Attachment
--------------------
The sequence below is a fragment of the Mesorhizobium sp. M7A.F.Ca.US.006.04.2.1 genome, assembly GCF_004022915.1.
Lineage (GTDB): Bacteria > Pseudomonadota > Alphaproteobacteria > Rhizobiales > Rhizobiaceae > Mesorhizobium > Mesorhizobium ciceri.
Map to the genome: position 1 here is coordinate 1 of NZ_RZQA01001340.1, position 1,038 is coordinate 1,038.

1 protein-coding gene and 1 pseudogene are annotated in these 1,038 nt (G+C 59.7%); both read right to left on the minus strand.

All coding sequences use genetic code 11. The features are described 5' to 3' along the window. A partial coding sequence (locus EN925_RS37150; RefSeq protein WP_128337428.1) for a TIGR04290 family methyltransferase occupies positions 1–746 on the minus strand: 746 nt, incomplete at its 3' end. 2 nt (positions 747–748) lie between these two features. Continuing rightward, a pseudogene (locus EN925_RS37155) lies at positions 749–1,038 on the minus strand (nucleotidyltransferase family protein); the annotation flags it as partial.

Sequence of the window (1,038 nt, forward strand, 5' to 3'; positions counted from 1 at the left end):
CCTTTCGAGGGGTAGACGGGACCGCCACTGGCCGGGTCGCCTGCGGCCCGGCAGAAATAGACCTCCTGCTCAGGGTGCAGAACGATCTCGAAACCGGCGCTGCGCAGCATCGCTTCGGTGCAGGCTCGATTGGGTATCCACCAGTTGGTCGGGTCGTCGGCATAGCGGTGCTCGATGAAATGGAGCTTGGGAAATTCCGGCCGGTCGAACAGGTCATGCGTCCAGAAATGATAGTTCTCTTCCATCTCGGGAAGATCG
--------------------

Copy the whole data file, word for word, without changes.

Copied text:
The sequence below is a fragment of the Mesorhizobium sp. M7A.F.Ca.US.006.04.2.1 genome, assembly GCF_004022915.1.
Lineage (GTDB): Bacteria > Pseudomonadota > Alphaproteobacteria > Rhizobiales > Rhizobiaceae > Mesorhizobium > Mesorhizobium ciceri.
Map to the genome: position 1 here is coordinate 1 of NZ_RZQA01001340.1, position 1,038 is coordinate 1,038.

1 protein-coding gene and 1 pseudogene are annotated in these 1,038 nt (G+C 59.7%); both read right to left on the minus strand.

All coding sequences use genetic code 11. The features are described 5' to 3' along the window. A partial coding sequence (locus EN925_RS37150; RefSeq protein WP_128337428.1) for a TIGR04290 family methyltransferase occupies positions 1–746 on the minus strand: 746 nt, incomplete at its 3' end. 2 nt (positions 747–748) lie between these two features. Continuing rightward, a pseudogene (locus EN925_RS37155) lies at positions 749–1,038 on the minus strand (nucleotidyltransferase family protein); the annotation flags it as partial.

Sequence of the window (1,038 nt, forward strand, 5' to 3'; positions counted from 1 at the left end):
CCTTTCGAGGGGTAGACGGGACCGCCACTGGCCGGGTCGCCTGCGGCCCGGCAGAAATAGACCTCCTGCTCAGGGTGCAGAACGATCTCGAAACCGGCGCTGCGCAGCATCGCTTCGGTGCAGGCTCGATTGGGTATCCACCAGTTGGTCGGGTCGTCGGCATAGCGGTGCTCGATGAAATGGAGCTTGGGAAATTCCGGCCGGTCGAACAGGTCATGCGTCCAGAAATGATAGTTCTCTTCCATCTCGGGAAGATCG